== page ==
As a result of an entirely new way of making magnetic components in electric motors, the aggregate production cost for such motors is expected to be cut in half and the output of the motor to be nearly doubled. The method is the result of fifteen years of collaboration between researchers from the fields of electrical power systems and industrial production at the Lund University Faculty of Engineering in Sweden.
A key component in all of these motors is the magnetically conductive material, usually made up of bundled laminated thin plates with coils wound around them. This type of motor construction contains many small parts and takes a long time to manufacture.
“Electric motors have largely been made in the same way since the 1850s. Only in the last 10-15 years have alternative production methods been studied,” says Mats Alküla, professor of electrical power systems at the Engineering Faculty.
Together with his research colleagues Tord Cedell and Mats Andersson, Mats Alküla has found that an alloy of iron powder and a certain sort of plastic functions well in motor applications, among others, attaining good energy efficiency. By molding melted plastic and iron particles, which make the part weakly magnetic, in various forms, full freedom of form can be achieved. Besides higher quality and greater freedom of form, this method reduces the number of production steps from about 60 to only a few. The development of the material itself started in the late 1980s at the Section for Industrial Production, within the framework of the so-called materials technology consortia, funded partly by what is now Vinnova (Research and Innovation for Sustainable Growth).
“The technique is not suitable for high-performance motors, such as servo motors. But for fans, pumps, household appliances, and cars it’s a perfect fit,” explains Mats Alküla.
This research is funded with a total of SEK 12 million over five years from Vinnova, the Foundation for Strategic Research (SSF), and Industri Kapital. A patent is pending, to be issued in late October. What will happen to the patented solution after that-whether a new company will be formed or the technology licensed out-has not yet been decided by the researchers at CEMECCenter for Electro-Magnetic Energy Conversion.
“The technology can pave the way for new possibilities, such as facilitating the conversion of cars to electric hybrid power. It’s worth mentioning in this connection that all methods that lead to simpler and cheaper production indirectly help curb carbon dioxide emissions,” adds Mats Alküla.
A prototype of the technology will be on display at the Lund University Faculty of Engineering booth at the Technology Fair in Älvsjö, Stockholm, Sweden, October 16-19.
Kristina Lindgärde | alfa
A big nano boost for solar cells
18.01.2017 | Kyoto University and Osaka Gas effort doubles current efficiencies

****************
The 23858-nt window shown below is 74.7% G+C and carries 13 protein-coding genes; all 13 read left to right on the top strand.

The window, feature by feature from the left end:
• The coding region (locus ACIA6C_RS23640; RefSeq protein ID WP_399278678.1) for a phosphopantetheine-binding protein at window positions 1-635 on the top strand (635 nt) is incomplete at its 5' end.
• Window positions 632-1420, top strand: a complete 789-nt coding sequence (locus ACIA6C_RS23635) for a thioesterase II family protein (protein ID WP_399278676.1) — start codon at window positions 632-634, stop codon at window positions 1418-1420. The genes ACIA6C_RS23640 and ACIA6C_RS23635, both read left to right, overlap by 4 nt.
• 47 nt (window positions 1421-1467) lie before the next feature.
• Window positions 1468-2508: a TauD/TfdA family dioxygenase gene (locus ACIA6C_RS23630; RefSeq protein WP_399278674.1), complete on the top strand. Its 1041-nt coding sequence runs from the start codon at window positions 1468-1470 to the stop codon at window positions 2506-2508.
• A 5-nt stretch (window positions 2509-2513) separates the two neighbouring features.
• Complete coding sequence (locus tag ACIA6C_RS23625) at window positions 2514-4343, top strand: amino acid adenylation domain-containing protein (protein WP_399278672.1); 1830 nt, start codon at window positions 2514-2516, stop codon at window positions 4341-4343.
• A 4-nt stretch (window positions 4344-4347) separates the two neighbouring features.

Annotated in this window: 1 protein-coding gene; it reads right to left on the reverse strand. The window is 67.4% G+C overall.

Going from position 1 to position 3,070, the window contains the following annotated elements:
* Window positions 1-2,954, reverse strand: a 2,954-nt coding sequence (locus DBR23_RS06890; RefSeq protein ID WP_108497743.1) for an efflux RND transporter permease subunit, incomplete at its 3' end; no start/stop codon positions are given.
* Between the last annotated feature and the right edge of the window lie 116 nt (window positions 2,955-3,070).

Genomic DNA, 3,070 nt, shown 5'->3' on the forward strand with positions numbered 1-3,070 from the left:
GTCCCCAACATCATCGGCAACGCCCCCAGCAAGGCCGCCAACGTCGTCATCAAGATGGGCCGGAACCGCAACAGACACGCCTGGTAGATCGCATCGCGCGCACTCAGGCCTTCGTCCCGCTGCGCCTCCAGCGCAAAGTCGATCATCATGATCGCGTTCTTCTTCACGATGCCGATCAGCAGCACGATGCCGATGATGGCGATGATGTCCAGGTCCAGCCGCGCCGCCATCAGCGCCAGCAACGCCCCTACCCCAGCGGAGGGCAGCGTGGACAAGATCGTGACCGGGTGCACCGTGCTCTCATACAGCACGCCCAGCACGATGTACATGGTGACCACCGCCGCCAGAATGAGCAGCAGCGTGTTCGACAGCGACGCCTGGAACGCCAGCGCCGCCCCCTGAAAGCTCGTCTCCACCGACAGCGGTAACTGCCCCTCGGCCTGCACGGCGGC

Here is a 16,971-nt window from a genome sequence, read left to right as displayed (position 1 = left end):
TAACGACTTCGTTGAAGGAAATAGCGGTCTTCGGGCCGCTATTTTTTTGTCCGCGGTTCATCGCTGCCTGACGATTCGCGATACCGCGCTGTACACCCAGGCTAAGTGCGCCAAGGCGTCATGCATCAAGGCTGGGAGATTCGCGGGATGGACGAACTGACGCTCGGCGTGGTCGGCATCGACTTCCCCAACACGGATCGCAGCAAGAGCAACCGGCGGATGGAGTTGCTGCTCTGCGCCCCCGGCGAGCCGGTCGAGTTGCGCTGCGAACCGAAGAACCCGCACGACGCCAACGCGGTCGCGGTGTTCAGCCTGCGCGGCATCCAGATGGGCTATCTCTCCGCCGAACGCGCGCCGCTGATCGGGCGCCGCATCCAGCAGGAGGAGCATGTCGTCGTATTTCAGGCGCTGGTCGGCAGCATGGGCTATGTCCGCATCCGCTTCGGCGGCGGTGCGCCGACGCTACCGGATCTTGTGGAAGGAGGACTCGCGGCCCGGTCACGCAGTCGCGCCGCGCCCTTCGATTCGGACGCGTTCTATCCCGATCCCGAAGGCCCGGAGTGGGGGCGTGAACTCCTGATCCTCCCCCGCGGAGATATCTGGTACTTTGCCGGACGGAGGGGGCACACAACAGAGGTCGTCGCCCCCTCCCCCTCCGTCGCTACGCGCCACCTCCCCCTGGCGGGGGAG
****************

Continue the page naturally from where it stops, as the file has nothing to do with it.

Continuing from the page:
Multiregional brain on a chip
16.01.2017 | Harvard John A. Paulson School of Engineering and Applied Sciences
An important step towards a completely new experimental access to quantum physics has been made at University of Konstanz. The team of scientists headed by...
Yersiniae cause severe intestinal infections. Studies using Yersinia pseudotuberculosis as a model organism aim to elucidate the infection mechanisms of these...
Researchers from the University of Hamburg in Germany, in collaboration with colleagues from the University of Aarhus in Denmark, have synthesized a new superconducting material by growing a few layers of an antiferromagnetic transition-metal chalcogenide on a bismuth-based topological insulator, both being non-superconducting materials.
While superconductivity and magnetism are generally believed to be mutually exclusive, surprisingly, in this new material, superconducting correlations...
Laser-driving of semimetals allows creating novel quasiparticle states within condensed matter systems and switching between different states on ultrafast time scales
Studying properties of fundamental particles in condensed matter systems is a promising approach to quantum field theory. Quasiparticles offer the opportunity...
Among the general public, solar thermal energy is currently associated with dark blue, rectangular collectors on building roofs. Technologies are needed for aesthetically high quality architecture which offer the architect more room for manoeuvre when it comes to low- and plus-energy buildings. With the “ArKol” project, researchers at Fraunhofer ISE together with partners are currently developing two façade collectors for solar thermal energy generation, which permit a high degree of design flexibility: a strip collector for opaque façade sections and a solar thermal blind for transparent sections. The current state of the two developments will be presented at the BAU 2017 trade fair.
As part of the “ArKol – development of architecturally highly integrated façade collectors with heat pipes” project, Fraunhofer ISE together with its partners...
19.01.2017 | Event News
10.01.2017 | Event News
09.01.2017 | Event News
19.01.2017 | Earth Sciences
19.01.2017 | Life Sciences
19.01.2017 | Physics and Astronomy